American college football might satisfy the literal requirement of "amateur" athletics, but the players who make up the sport are subject to a degree of scrutiny, pressure and lack of anonymity that most professional athletes would feel sorry for.
This holds doubly, triply and in some cases 10 times more true for the stars of college football, who do not get coddled with the same gentle hand a typical adult reporter would use with a typical student-athlete.
For proof of this, look no further than the Johnny Manziel circus at SEC media days last season. Can you imagine the pressure he was playing under—as an unpaid athlete, no less—knowing that that many people were paying attention to his every waking move?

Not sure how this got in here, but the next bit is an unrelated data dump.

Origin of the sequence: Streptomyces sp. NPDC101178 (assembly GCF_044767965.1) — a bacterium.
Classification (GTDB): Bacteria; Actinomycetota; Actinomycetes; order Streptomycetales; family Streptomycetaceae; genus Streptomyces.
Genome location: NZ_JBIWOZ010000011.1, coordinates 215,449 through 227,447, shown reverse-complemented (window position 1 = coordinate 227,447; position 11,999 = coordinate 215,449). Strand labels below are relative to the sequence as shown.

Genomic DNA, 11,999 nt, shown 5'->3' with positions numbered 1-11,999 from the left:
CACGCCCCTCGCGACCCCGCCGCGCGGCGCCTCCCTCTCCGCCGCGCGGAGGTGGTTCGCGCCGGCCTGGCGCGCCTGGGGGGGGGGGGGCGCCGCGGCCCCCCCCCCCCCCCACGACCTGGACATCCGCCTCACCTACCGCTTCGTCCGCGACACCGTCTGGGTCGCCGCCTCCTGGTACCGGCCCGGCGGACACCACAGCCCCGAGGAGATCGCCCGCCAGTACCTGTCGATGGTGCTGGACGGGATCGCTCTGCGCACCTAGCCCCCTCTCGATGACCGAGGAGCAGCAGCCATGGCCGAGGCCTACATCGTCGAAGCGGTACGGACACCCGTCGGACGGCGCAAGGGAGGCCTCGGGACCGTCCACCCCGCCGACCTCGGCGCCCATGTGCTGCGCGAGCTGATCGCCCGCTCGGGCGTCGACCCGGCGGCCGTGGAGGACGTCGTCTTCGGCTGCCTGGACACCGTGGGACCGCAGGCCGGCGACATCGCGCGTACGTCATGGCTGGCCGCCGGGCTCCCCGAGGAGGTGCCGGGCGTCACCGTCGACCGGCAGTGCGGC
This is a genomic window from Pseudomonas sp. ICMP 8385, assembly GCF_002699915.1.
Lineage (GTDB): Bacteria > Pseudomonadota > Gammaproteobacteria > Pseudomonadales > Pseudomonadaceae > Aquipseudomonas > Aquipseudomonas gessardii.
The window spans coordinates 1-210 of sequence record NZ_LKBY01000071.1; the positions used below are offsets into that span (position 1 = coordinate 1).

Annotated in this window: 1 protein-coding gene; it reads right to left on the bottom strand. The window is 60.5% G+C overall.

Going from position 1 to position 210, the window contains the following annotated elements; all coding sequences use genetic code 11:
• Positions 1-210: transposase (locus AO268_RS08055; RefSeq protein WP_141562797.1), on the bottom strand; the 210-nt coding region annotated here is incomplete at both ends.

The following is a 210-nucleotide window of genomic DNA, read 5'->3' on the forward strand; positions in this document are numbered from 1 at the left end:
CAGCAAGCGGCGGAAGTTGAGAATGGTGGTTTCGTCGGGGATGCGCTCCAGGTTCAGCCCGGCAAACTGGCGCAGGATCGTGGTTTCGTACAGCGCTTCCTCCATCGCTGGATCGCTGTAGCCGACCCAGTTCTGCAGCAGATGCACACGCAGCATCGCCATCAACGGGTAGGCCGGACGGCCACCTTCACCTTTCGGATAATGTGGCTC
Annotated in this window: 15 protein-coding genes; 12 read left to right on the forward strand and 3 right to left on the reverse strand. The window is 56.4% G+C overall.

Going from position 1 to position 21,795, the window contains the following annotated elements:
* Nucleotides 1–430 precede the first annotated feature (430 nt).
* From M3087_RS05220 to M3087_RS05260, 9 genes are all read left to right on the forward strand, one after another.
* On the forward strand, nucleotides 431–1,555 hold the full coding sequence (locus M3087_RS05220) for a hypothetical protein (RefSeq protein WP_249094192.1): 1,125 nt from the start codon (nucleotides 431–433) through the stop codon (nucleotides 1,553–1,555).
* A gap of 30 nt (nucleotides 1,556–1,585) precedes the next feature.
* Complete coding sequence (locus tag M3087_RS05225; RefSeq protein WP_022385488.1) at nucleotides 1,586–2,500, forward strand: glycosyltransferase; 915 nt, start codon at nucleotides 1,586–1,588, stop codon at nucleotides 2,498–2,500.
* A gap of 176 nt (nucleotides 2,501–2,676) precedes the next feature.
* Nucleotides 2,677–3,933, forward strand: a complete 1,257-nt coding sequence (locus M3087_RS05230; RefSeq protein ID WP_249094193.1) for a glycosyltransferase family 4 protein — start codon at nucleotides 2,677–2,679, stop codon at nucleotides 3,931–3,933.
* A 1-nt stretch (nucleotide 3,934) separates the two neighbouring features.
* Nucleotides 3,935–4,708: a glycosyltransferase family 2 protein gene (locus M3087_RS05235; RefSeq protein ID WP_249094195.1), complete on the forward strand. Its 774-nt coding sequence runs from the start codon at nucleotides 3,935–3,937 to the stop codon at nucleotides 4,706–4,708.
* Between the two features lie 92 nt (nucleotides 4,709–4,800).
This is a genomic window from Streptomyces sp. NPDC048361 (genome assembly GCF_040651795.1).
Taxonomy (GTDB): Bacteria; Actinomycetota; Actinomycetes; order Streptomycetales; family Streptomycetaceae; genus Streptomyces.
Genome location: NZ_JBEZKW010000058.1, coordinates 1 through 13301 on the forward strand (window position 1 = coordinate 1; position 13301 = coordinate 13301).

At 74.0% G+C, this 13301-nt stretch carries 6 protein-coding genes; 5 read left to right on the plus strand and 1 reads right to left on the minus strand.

Manziel is gone to the NFL, but there are still plenty of college football players facing unrealistic expectations in 2014. This can happen for myriad reasons, but the main ones include being counted on for team success, being counted on for individual success, being compared to previous superstars and (for young players) pedigree as a prospect.
Each case is different in its own way, but they are all the same in that the players involved have preposterous things to live up to.
Note: This piece is best read with Billy Joel on loop in the background.